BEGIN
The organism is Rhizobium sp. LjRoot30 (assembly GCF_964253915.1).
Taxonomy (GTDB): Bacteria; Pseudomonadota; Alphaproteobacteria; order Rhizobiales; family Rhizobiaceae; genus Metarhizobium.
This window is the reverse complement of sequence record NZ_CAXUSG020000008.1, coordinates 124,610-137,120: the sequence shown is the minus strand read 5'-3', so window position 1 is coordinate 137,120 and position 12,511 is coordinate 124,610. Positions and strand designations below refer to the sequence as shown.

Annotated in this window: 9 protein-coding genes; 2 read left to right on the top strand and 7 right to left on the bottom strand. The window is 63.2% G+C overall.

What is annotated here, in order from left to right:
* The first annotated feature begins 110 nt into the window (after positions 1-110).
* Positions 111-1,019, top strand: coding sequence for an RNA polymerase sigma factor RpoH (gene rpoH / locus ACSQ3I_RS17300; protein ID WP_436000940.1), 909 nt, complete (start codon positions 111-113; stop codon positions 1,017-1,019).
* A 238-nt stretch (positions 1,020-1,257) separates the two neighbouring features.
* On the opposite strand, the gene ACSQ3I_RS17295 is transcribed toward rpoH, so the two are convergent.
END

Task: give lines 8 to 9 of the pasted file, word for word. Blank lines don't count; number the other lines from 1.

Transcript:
* A 238-nt stretch (positions 1,020-1,257) separates the two neighbouring features.
* On the opposite strand, the gene ACSQ3I_RS17295 is transcribed toward rpoH, so the two are convergent.